What are some tips from professional showrunners, executive producers, and television writers that writers can use to develop their show bible for a series that they are pitching?
If you’re writing an original television pilot and developing a pitch for the potential series, your research has likely led you to that dreaded document — the show bible.
Do you have a pilot that needs to be read? Enter the ScreenCraft Pilot Launch TV Script Competition here.
The Show Bible
The show bible has evolved. In the beginning, writer rooms of shows that had been on the air for multiple seasons would create show bibles specifically for the purpose of informing incoming new writers. Because the shows had multiple seasons, writers would come and go. In order to ensure that the nature of the show wouldn’t change as those new writers came in, the show bible was created as a reference tool.
Now all incoming directors, writers, and talent could refer to these bibles, which detailed episode stories already written and produced, character arcs, story arcs, etc. The practice was less of a product of the showrunner and more a product of the writing assistants in the writers’ room.
As television grew, the use of show bibles evolved. And then things began to change after the first decade of the 21st century.
The Selling Tool
Producers and writers eventually began to use the template of a show bible as a selling tool to networks. In the risk-averse times post-WGA strike and economic disaster of 2007-2008, the usage of show bibles that accompany spec pilot scripts began to take fashion.
It was no longer just about a hot spec pilot. That pilot had to be the introduction of the story while a connected show bible showcased the long term potential. It was now a selling tool, as opposed to a back end reference for an already produced series.
Read ScreenCraft’s How to Sell Your TV Series the Stranger Things Way!
The Matthew Federman Show Bible Tips
Matthew Federman is the Co-Creator and Executive Producer of the CBS drama Blood & Treasure. He has also worked on shows like Judging Amy, Jericho, and Limitless.
He recently took to Twitter to detail eleven tips on developing a show bible for a series pitch. Here we share his eleven tips and elaborate on his points in hopes that television writers can use the information to write some amazing show bibles for their series pitches.
1. A Pilot and a Bible
“You’ll likely be delivering a pilot and a bible. The pilot is the first episode, the bible is the show after that. So it doesn’t need to recap the pilot, they should have read it already.”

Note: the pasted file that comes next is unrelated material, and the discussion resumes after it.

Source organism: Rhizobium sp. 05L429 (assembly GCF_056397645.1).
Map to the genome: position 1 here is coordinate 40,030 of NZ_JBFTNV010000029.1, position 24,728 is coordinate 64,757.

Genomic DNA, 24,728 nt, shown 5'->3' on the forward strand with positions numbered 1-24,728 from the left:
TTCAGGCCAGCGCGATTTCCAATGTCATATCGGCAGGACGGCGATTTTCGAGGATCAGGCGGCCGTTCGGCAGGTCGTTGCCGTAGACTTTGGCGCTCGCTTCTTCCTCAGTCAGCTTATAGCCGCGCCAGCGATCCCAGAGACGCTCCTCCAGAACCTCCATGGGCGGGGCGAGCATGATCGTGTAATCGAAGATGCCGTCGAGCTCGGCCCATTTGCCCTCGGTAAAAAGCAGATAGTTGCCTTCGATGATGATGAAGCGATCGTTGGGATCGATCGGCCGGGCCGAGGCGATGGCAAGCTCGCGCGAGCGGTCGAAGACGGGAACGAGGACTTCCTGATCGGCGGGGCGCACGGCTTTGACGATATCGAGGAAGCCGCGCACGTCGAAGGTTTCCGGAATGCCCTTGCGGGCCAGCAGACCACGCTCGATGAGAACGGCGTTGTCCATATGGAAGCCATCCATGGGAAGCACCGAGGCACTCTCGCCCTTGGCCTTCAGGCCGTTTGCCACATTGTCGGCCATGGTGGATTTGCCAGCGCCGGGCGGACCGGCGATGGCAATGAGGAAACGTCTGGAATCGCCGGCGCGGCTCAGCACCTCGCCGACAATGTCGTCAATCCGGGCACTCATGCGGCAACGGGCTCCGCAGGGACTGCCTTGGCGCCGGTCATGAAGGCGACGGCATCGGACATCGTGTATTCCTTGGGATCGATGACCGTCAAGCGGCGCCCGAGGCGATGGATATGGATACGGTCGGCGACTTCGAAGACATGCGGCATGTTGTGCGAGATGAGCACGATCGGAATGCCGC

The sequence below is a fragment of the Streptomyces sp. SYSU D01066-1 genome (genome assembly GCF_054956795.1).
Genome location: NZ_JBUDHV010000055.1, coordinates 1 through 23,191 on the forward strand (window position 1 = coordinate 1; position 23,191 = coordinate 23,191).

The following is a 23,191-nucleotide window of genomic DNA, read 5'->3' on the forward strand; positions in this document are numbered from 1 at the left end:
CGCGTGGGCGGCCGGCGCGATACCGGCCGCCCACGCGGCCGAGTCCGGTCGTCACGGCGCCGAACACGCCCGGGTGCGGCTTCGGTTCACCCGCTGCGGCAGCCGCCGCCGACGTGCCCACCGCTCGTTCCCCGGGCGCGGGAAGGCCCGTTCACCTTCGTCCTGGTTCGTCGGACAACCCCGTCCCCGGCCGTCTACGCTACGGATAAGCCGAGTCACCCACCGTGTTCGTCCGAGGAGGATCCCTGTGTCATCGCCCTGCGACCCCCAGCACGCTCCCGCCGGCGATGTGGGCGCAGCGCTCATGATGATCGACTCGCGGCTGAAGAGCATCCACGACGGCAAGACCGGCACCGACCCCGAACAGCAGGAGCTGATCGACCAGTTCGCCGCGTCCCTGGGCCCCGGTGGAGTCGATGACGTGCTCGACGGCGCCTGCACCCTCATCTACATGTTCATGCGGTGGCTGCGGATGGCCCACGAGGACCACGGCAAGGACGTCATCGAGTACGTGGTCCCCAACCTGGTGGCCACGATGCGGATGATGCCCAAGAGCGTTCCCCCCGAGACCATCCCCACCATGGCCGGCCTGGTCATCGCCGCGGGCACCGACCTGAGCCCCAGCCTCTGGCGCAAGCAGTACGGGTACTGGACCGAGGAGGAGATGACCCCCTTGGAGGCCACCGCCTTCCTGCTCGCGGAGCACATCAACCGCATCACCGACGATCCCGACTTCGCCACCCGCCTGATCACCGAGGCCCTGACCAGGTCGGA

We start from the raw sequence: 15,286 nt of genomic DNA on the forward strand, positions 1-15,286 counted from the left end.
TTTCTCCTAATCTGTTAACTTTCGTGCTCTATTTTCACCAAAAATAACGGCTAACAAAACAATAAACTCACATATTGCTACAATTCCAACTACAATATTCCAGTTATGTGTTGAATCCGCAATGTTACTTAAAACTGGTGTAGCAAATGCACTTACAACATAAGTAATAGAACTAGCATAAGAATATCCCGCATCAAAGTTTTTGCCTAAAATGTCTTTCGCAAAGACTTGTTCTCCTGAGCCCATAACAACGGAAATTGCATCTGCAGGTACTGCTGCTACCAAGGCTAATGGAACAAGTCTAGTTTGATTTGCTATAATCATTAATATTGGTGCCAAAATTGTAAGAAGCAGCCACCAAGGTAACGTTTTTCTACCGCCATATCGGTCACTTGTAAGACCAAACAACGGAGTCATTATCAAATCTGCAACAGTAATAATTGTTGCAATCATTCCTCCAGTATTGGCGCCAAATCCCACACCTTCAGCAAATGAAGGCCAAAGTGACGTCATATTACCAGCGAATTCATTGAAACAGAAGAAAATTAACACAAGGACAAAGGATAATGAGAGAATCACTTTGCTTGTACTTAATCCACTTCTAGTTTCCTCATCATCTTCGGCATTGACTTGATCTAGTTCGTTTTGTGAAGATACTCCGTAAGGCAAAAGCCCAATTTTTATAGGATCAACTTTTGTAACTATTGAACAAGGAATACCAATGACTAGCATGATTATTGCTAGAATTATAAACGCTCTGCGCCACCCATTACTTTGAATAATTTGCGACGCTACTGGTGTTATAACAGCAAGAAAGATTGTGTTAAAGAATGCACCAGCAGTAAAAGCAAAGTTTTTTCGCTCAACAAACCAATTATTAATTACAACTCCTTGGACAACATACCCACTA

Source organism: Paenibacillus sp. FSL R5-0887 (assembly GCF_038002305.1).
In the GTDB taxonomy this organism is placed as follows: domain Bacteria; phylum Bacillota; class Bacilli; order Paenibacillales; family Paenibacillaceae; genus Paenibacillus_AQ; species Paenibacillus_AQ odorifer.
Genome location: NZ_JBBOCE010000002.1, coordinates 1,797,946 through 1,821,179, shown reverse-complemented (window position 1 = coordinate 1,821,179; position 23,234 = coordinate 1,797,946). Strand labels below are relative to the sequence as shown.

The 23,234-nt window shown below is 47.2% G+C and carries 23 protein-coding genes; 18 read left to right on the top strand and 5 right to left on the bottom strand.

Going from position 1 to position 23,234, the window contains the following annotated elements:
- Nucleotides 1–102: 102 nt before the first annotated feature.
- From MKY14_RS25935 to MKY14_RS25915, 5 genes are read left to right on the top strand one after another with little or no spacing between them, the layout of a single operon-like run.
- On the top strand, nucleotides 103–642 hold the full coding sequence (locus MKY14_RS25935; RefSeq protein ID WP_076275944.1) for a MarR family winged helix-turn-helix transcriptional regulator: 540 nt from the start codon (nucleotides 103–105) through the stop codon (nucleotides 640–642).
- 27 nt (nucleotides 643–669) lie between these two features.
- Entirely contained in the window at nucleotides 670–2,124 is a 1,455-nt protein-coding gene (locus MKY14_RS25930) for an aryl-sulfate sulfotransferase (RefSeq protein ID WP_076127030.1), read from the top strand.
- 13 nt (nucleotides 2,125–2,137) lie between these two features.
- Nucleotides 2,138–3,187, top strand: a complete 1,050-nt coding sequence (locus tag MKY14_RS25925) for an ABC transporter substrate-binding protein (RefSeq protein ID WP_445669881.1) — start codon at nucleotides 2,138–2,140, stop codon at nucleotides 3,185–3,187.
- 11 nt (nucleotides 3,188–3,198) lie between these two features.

If anyone is asking for a show bible, they’ve likely already read your pilot episode. While you could offer a brief recap of the pilot episode, the main focus should be on everything that happens after the events portrayed within the pilot.
2. It’s a Sales Document
“This is a sales document. Make it look nice. Use images if appropriate. You’re trying to capture the feeling of the show as much as possible.”
Presentation is everything. It needs to look crisp, read fast, and great images can always help put things into visual context for the reader.
Here is the first page from Blood & Treasure.
3. Start with the Big Picture
“You see we start with the 30,000 ft view, the big picture. Why this story? Why now? Thematically, what’s it really about. You’re selling a new car by lifting up the hood and showing the brand new, shiny engine that will make it run for 100,000 miles.”
Too many screenwriters focus on the pilot episode when developing their series. The most common problem with most series pitches is that they don’t offer enough story and character arcs to warrant a full series. Thus, that’s the main concern for buyers.
So you need to capture the big picture first before you go into the episode breakdowns.
Here is their second page.
4. Detail How the Show Works
“Next you get into how the show works. For us, it is serialized with a focus on one big treasure per season with smaller side missions. But we make it clear the adventure is a way to explore our characters and their relationships.”
This is about details the A Story, B Story, and C Story. The A Story is the central conflict and is often the longest and most important part of each episode and each season. The B Story is the second most important, usually exploring a different dynamic of the plot that the A Story introduced. The C Story is the third most important, but often introduces elements that will carry over to the next episode or season.
It’s all about giving the reader a feeling of how each episode is laid out and what the show is going to feel like.
5. Backstory of Characters